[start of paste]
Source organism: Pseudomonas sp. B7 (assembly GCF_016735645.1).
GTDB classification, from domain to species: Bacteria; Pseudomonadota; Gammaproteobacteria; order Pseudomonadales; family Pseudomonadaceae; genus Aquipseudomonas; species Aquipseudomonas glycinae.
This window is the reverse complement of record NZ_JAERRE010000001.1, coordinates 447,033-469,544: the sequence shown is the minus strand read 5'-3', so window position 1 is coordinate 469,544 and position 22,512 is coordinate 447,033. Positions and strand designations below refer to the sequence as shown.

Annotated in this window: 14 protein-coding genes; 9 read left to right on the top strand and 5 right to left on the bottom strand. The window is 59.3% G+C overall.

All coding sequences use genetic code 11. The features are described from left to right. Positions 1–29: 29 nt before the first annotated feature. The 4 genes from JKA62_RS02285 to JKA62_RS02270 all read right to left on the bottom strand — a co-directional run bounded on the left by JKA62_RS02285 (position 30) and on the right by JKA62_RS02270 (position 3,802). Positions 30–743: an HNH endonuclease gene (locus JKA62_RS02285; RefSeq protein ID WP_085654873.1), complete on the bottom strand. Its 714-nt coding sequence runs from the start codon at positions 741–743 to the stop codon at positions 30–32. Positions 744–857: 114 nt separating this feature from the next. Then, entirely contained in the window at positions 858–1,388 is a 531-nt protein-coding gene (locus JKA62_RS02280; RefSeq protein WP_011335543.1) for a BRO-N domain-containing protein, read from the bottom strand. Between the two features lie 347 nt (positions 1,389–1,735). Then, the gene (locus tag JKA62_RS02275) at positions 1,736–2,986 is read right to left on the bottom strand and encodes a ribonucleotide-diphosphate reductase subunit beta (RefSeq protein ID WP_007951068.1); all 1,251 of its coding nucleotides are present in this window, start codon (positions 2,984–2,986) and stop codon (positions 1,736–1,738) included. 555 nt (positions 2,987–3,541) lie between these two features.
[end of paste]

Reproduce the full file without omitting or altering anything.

Source organism: Pseudomonas sp. B7 (assembly GCF_016735645.1).
GTDB classification, from domain to species: Bacteria; Pseudomonadota; Gammaproteobacteria; order Pseudomonadales; family Pseudomonadaceae; genus Aquipseudomonas; species Aquipseudomonas glycinae.
This window is the reverse complement of record NZ_JAERRE010000001.1, coordinates 447,033-469,544: the sequence shown is the minus strand read 5'-3', so window position 1 is coordinate 469,544 and position 22,512 is coordinate 447,033. Positions and strand designations below refer to the sequence as shown.

Annotated in this window: 14 protein-coding genes; 9 read left to right on the top strand and 5 right to left on the bottom strand. The window is 59.3% G+C overall.

All coding sequences use genetic code 11. The features are described from left to right. Positions 1–29: 29 nt before the first annotated feature. The 4 genes from JKA62_RS02285 to JKA62_RS02270 all read right to left on the bottom strand — a co-directional run bounded on the left by JKA62_RS02285 (position 30) and on the right by JKA62_RS02270 (position 3,802). Positions 30–743: an HNH endonuclease gene (locus JKA62_RS02285; RefSeq protein ID WP_085654873.1), complete on the bottom strand. Its 714-nt coding sequence runs from the start codon at positions 741–743 to the stop codon at positions 30–32. Positions 744–857: 114 nt separating this feature from the next. Then, entirely contained in the window at positions 858–1,388 is a 531-nt protein-coding gene (locus JKA62_RS02280; RefSeq protein WP_011335543.1) for a BRO-N domain-containing protein, read from the bottom strand. Between the two features lie 347 nt (positions 1,389–1,735). Then, the gene (locus tag JKA62_RS02275) at positions 1,736–2,986 is read right to left on the bottom strand and encodes a ribonucleotide-diphosphate reductase subunit beta (RefSeq protein ID WP_007951068.1); all 1,251 of its coding nucleotides are present in this window, start codon (positions 2,984–2,986) and stop codon (positions 1,736–1,738) included. 555 nt (positions 2,987–3,541) lie between these two features.